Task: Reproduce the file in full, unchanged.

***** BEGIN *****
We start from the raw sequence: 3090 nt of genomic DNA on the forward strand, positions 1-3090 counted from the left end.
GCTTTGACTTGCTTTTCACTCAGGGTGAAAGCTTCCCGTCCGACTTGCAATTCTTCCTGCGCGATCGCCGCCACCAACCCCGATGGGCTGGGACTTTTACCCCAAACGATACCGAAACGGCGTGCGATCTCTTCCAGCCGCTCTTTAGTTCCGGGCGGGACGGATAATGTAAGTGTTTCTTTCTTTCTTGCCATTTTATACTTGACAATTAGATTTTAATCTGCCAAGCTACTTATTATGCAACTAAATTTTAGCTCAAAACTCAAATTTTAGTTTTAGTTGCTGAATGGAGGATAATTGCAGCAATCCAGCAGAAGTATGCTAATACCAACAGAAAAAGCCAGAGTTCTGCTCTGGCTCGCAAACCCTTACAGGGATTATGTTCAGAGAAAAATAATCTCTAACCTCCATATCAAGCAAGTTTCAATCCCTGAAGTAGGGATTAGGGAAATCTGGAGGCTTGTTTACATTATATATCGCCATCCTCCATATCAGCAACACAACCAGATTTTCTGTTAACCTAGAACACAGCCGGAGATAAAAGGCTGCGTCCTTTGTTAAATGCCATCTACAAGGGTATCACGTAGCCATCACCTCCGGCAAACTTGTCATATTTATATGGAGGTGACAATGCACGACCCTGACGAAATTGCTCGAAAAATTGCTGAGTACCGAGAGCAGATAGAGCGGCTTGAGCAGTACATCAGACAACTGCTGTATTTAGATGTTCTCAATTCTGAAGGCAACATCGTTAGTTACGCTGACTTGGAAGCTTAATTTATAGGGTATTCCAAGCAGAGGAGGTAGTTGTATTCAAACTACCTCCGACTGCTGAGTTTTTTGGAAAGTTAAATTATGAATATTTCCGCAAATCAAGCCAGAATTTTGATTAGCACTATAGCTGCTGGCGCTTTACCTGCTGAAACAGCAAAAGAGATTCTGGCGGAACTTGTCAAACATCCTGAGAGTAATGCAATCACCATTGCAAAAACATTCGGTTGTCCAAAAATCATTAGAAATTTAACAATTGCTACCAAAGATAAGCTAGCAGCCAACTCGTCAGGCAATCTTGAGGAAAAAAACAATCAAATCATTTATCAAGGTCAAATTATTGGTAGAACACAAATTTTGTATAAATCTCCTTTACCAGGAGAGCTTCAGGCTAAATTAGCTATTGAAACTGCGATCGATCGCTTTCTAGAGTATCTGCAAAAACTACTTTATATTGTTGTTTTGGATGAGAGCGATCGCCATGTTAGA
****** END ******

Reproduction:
We start from the raw sequence: 3090 nt of genomic DNA on the forward strand, positions 1-3090 counted from the left end.
GCTTTGACTTGCTTTTCACTCAGGGTGAAAGCTTCCCGTCCGACTTGCAATTCTTCCTGCGCGATCGCCGCCACCAACCCCGATGGGCTGGGACTTTTACCCCAAACGATACCGAAACGGCGTGCGATCTCTTCCAGCCGCTCTTTAGTTCCGGGCGGGACGGATAATGTAAGTGTTTCTTTCTTTCTTGCCATTTTATACTTGACAATTAGATTTTAATCTGCCAAGCTACTTATTATGCAACTAAATTTTAGCTCAAAACTCAAATTTTAGTTTTAGTTGCTGAATGGAGGATAATTGCAGCAATCCAGCAGAAGTATGCTAATACCAACAGAAAAAGCCAGAGTTCTGCTCTGGCTCGCAAACCCTTACAGGGATTATGTTCAGAGAAAAATAATCTCTAACCTCCATATCAAGCAAGTTTCAATCCCTGAAGTAGGGATTAGGGAAATCTGGAGGCTTGTTTACATTATATATCGCCATCCTCCATATCAGCAACACAACCAGATTTTCTGTTAACCTAGAACACAGCCGGAGATAAAAGGCTGCGTCCTTTGTTAAATGCCATCTACAAGGGTATCACGTAGCCATCACCTCCGGCAAACTTGTCATATTTATATGGAGGTGACAATGCACGACCCTGACGAAATTGCTCGAAAAATTGCTGAGTACCGAGAGCAGATAGAGCGGCTTGAGCAGTACATCAGACAACTGCTGTATTTAGATGTTCTCAATTCTGAAGGCAACATCGTTAGTTACGCTGACTTGGAAGCTTAATTTATAGGGTATTCCAAGCAGAGGAGGTAGTTGTATTCAAACTACCTCCGACTGCTGAGTTTTTTGGAAAGTTAAATTATGAATATTTCCGCAAATCAAGCCAGAATTTTGATTAGCACTATAGCTGCTGGCGCTTTACCTGCTGAAACAGCAAAAGAGATTCTGGCGGAACTTGTCAAACATCCTGAGAGTAATGCAATCACCATTGCAAAAACATTCGGTTGTCCAAAAATCATTAGAAATTTAACAATTGCTACCAAAGATAAGCTAGCAGCCAACTCGTCAGGCAATCTTGAGGAAAAAAACAATCAAATCATTTATCAAGGTCAAATTATTGGTAGAACACAAATTTTGTATAAATCTCCTTTACCAGGAGAGCTTCAGGCTAAATTAGCTATTGAAACTGCGATCGATCGCTTTCTAGAGTATCTGCAAAAACTACTTTATATTGTTGTTTTGGATGAGAGCGATCGCCATGTTAGA